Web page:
How ethnocentrism and dehumanization contributes to war and terrorism

How ethnocentrism and dehumanization contribute to war and terrorism

Dehumanization is an incident whereby rivals perceive each other as less human and consequently not worthy of just consideration. Prolonged conflict damages relationships and makes it hard for parties to realize that they are elements of a shared human society. Such situations regularly result in feelings of deep hatred and estrangement between conflicting parties. The sterner the conflict, the more the emotional distance between the parties will broaden. This may eventually lead to moral seclusion. Those secluded are normally viewed as less significant, wicked, or criminal. Dehumanization is essentially an expansion of a less severe process of developing an enemy image of the rival. During the period of prolonged conflict, feelings of resentment, terror, and mistrust form the manner that the parties see each other. Adversarial mindset and insights develop and parties start to attribute negative characters to their rival. They might end up perceiving the adversary as a wicked enemy, lacking good moral qualities, or as a dangerous monster.

On the other hand, ethnocentrism is the trend of believing that one’s tribe or culture is centrally significant and that all other tribes are measured in regard to one’s own. The ethnocentric person will measure other cultures in comparison to his or her own particular tribal group, particularly in relation to language, conduct, beliefs, and faith. These tribal differences and subdivisions serve to classify each ethnicity’s distinctive cultural identity. Ethnocentrism takes place when one ethnic group or nation positions itself at the top of an imagined hierarchy of tribes and nations and consequently allocates other cultures and nations equal or lesser value on that scale.

When certain people are stigmatized as wicked, immoral, and not totally human, the discrimination of those groups more or less turns out to be more psychologically tolerable. Restraints against violence and hostility start to vanish. Naturally, dehumanization enhances the possibility of violence and may cause a quarrel to increase uncontrollably. Once violence break over has emerged, it may appear tolerable for individuals to execute things that they would have considered as morally absurd before. Parties may suppose that damaging the other party is essential, and pursue a great achievement that will cause one’s opponent to basically disappear. This kind of into-the-sea framing may result in permanent damage to relationships among the warring groups, making it more complicated to resolve their underlying troubles and consequently resulting in the loss of innocent lives.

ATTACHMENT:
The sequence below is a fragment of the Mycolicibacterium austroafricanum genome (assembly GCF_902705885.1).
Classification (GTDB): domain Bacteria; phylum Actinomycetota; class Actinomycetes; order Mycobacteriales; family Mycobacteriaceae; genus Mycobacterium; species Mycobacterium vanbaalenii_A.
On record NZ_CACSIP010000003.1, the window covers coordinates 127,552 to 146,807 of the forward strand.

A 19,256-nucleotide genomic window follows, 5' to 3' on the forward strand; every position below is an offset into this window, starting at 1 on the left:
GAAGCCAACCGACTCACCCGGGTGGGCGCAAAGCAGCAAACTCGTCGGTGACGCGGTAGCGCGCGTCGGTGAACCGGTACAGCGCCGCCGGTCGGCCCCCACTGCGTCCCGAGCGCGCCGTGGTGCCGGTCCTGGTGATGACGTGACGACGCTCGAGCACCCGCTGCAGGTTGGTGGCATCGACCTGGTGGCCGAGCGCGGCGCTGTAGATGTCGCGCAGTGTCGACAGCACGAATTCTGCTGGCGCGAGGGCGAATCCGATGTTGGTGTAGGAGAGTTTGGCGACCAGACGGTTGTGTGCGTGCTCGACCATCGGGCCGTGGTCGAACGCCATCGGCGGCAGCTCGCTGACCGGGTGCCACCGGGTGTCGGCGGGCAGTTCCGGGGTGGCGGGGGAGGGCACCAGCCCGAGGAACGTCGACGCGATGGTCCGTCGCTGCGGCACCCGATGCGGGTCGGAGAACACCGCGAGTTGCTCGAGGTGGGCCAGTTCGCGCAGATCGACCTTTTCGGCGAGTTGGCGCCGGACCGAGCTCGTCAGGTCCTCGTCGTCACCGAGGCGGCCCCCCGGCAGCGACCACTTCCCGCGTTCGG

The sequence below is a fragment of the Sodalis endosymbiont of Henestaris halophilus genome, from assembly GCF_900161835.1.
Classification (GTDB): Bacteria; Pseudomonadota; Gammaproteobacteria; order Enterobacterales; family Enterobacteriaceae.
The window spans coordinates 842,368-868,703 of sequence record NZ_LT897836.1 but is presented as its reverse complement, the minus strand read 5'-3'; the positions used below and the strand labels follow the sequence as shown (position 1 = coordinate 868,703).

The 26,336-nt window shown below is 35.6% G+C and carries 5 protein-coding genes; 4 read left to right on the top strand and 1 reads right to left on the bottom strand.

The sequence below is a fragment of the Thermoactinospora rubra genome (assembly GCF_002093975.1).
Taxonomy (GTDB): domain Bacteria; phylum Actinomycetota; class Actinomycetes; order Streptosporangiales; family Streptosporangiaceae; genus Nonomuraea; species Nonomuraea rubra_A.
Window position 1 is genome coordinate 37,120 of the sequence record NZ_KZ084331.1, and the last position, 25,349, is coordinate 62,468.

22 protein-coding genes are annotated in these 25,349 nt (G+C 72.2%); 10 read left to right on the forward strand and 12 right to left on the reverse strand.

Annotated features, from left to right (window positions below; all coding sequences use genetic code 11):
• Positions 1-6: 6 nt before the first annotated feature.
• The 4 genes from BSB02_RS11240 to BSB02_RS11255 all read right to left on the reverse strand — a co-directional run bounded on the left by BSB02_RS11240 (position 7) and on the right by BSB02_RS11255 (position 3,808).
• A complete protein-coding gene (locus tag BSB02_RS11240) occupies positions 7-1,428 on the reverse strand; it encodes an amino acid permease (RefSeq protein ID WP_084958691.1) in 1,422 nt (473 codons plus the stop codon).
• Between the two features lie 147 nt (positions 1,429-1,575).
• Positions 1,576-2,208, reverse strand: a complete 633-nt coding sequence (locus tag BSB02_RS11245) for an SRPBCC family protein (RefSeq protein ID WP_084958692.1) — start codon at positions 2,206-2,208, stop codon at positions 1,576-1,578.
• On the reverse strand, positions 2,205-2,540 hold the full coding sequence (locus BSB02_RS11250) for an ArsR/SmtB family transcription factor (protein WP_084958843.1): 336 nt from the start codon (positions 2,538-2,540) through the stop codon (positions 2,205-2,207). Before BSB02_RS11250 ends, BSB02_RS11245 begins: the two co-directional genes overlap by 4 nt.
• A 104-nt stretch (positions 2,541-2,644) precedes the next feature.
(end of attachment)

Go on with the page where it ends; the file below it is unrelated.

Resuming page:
Ethnocentrism involves both cognition and feeling. Ethnocentrism is not just a fault in ruling or a matter of educational functioning; it involves emotions also, both positive and negative. These feelings and mindsets relate to many groups and most members of the group. In this regard, ethnocentrism is a broad observation of social distinction, noticeable from other types of social animosity by this very generalization. While sexism is antagonism directed at a particular group, ethnocentrism refers to a moderately steady frame of mind concerning aliens generally. Ethnocentrism differs from prejudice because it has to do not only with several groups toward which the person has hostile judgments and outlooks but, equally significant, with groups toward which he is positively inclined to. Thus, when much interest is shifted from racism or anti-Semitism or other antagonism linked with a certain group, on the one side, to ethnocentrism, on the other, prejudice appears to be largely conceived.

There are various political concepts and processes that can be applied to condemn dehumanization, ethnocentrism, and other kinds of animosities. Political realism supposes that political principles, like society generally, are directed by objective regulations that are derived from human character. For the purpose of developing the general public, it is essential to comprehend the regulations in which the general public lives. The function of these regulations being resistant to partialities, men will confront them when risking being disappointed.

Realism believes in the impartiality of the regulations of politics but must also consider the likelihood of developing a logical theory that reveals, however faultily and inequitably, these objective regulations are. Realism believes also in the likelihood of distinctiveness in politics involving authenticity and view. Realism involves facts and impartially supported by substantiation and illuminated by grounds, and what is just a one-sided judgment, separated from the truth as they are and knowledgeable of injustice and wishful thinking. An isocratic kind of government can also assist in condemning dehumanization. This is due to the fact that all people will have equal powers and nobody will be perceived as less important.

If there will be a success in sustaining multiculturalism, there is a need to build up an ethnically sensitive frame of reference and mode of action. In order to help people move from an ethnocentric exclusive attitude to a culturally sensitive technique, it is necessary to illuminate what is meant by cultural relativism. The theory of cultural relativity does not mean that because the members of some savage ethnic group are permitted to behave in a certain manner that this fact gives intellectual warrant for such conduct in all groups. Cultural relativity means, in contrast, that the suitability of any positive or negative practice must be assessed in relation to how this practice fits with other group behavior.